Finally, the SortBot takes care of empty containers, stacking them ready for despatch back to suppliers.

Also under trial is a 3D system that looks very similar to that developed by Tharsus for Ocado, whereby containers are stacked on top of each other in a grid, with robots whizzing around on top, shifting containers within the stack as they are needed and pulling parts out as needed.

BMW Supply Chain - Scanners mounted on gloves, or within smartphones, transmit comprehensive parts data without the need for paper – image courtesy of BMW Group.
Scanners mounted on gloves, or within smartphones, transmit comprehensive parts data without the need for paper – image courtesy of BMW Group.

The more minute sorting of parts will still be done by humans. What will take this process to the next level is the introduction of a unique part ID, a QR code, that will contain every bit of information about each part, including who supplied it, when it arrived, and where it is stored.

It is the ultimate iteration of the connected supply chain. This single ID will be applied at the point of origination and data will be added via the central server, so that every point in its journey is paperless.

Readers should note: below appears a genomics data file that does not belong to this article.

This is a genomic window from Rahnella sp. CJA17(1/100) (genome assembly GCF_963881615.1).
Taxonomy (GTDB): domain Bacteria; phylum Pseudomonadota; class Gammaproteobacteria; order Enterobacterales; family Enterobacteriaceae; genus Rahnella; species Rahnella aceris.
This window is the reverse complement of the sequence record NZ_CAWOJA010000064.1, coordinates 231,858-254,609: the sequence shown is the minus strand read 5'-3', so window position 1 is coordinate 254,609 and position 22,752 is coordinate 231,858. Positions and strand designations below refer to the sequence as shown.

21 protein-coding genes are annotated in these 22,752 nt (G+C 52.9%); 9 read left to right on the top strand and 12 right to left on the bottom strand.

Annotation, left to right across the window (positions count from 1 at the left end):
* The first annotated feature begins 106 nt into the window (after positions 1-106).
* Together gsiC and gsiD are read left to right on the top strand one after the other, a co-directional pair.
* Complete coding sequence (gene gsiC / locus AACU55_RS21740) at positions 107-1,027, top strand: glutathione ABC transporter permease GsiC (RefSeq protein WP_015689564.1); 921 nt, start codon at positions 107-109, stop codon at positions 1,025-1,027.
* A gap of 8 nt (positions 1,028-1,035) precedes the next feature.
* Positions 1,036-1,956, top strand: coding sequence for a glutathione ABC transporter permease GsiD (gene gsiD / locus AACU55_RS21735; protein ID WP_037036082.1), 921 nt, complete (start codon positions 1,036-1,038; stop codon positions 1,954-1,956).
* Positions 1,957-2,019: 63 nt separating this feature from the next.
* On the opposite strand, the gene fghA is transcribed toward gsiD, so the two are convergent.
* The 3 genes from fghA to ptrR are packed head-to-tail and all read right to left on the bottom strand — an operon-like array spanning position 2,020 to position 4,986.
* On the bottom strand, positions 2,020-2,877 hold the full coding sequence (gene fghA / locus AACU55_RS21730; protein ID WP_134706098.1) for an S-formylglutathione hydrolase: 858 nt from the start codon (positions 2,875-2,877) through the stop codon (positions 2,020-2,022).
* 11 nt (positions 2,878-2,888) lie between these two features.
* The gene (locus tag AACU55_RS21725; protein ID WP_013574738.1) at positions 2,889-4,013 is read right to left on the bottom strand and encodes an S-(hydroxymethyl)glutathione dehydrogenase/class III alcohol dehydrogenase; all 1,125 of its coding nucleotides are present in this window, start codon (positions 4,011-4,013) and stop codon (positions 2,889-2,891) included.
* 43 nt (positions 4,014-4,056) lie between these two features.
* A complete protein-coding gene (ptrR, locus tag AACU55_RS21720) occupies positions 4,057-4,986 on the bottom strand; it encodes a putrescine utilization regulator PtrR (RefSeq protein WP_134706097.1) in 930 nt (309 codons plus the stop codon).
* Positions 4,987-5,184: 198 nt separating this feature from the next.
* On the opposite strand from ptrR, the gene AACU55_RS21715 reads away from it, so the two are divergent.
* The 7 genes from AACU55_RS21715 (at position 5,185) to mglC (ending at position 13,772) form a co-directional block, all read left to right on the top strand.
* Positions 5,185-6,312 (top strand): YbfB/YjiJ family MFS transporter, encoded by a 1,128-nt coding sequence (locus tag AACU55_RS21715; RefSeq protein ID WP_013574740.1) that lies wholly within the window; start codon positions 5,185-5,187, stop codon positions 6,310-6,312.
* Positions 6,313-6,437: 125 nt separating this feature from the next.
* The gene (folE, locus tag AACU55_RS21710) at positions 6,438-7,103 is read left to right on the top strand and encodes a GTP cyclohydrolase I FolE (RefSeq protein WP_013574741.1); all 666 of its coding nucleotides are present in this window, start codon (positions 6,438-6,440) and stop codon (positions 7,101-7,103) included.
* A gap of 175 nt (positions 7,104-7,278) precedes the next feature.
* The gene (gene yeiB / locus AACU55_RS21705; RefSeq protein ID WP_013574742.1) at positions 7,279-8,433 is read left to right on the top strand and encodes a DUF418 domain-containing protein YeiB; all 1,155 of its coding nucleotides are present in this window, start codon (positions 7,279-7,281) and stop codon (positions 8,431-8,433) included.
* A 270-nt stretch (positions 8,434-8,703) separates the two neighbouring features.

That goes for the workers responsible for managing the parts in the plant. They will no longer have paper, instead wearing glove scanners that can read the parts’ IDs and display them on small screens on the gloves.

Similarly, researchers are testing AR goggles that speed up the process of slotting parts into the right bins, super-imposing images that guide the worker to the right bin every time by warning when a mistake is about to be made.

Smartphones are also part of the equation. QR code scanners will place all the information about a part directly into the hands of every worker who needs to know it.

BMW’s programme is the ultimate vindication of the power of digital technologies. The company also understands that much of the technology behind the Connected Supply Chain must be shared with other companies and trade bodies so that common standards emerge.

This is particularly applicable to autonomous transporters that must be able to talk to each other, even if they are deployed by different OEMs.

Equally, as BMW and other large companies begin to crack these problems, other companies will learn from them, adapt the techniques, in all probability commoditise them and thus they will eventually become mainstream, coming soon to a factory near you. To yours too, perhaps?